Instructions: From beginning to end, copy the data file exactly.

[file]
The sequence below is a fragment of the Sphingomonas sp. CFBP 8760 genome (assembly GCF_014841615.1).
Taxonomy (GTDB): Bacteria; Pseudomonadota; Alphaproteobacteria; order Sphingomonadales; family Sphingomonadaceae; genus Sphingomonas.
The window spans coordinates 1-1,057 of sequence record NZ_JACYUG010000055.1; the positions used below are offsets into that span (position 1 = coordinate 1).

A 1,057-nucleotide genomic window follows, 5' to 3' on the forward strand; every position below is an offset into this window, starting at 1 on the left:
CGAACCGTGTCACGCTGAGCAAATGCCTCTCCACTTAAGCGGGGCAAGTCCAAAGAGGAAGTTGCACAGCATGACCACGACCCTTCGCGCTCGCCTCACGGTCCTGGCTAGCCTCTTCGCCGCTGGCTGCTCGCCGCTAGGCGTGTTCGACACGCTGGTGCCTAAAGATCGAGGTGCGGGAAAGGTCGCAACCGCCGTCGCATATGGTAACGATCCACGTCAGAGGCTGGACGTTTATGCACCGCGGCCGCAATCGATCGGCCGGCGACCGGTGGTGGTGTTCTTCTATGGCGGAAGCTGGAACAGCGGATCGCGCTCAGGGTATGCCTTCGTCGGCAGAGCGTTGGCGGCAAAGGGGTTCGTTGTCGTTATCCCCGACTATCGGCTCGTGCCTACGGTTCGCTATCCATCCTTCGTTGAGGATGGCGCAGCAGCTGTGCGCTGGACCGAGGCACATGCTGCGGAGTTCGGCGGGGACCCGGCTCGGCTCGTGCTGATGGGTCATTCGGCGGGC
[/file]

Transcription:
The sequence below is a fragment of the Sphingomonas sp. CFBP 8760 genome (assembly GCF_014841615.1).
Taxonomy (GTDB): Bacteria; Pseudomonadota; Alphaproteobacteria; order Sphingomonadales; family Sphingomonadaceae; genus Sphingomonas.
The window spans coordinates 1-1,057 of sequence record NZ_JACYUG010000055.1; the positions used below are offsets into that span (position 1 = coordinate 1).

A 1,057-nucleotide genomic window follows, 5' to 3' on the forward strand; every position below is an offset into this window, starting at 1 on the left:
CGAACCGTGTCACGCTGAGCAAATGCCTCTCCACTTAAGCGGGGCAAGTCCAAAGAGGAAGTTGCACAGCATGACCACGACCCTTCGCGCTCGCCTCACGGTCCTGGCTAGCCTCTTCGCCGCTGGCTGCTCGCCGCTAGGCGTGTTCGACACGCTGGTGCCTAAAGATCGAGGTGCGGGAAAGGTCGCAACCGCCGTCGCATATGGTAACGATCCACGTCAGAGGCTGGACGTTTATGCACCGCGGCCGCAATCGATCGGCCGGCGACCGGTGGTGGTGTTCTTCTATGGCGGAAGCTGGAACAGCGGATCGCGCTCAGGGTATGCCTTCGTCGGCAGAGCGTTGGCGGCAAAGGGGTTCGTTGTCGTTATCCCCGACTATCGGCTCGTGCCTACGGTTCGCTATCCATCCTTCGTTGAGGATGGCGCAGCAGCTGTGCGCTGGACCGAGGCACATGCTGCGGAGTTCGGCGGGGACCCGGCTCGGCTCGTGCTGATGGGTCATTCGGCGGGC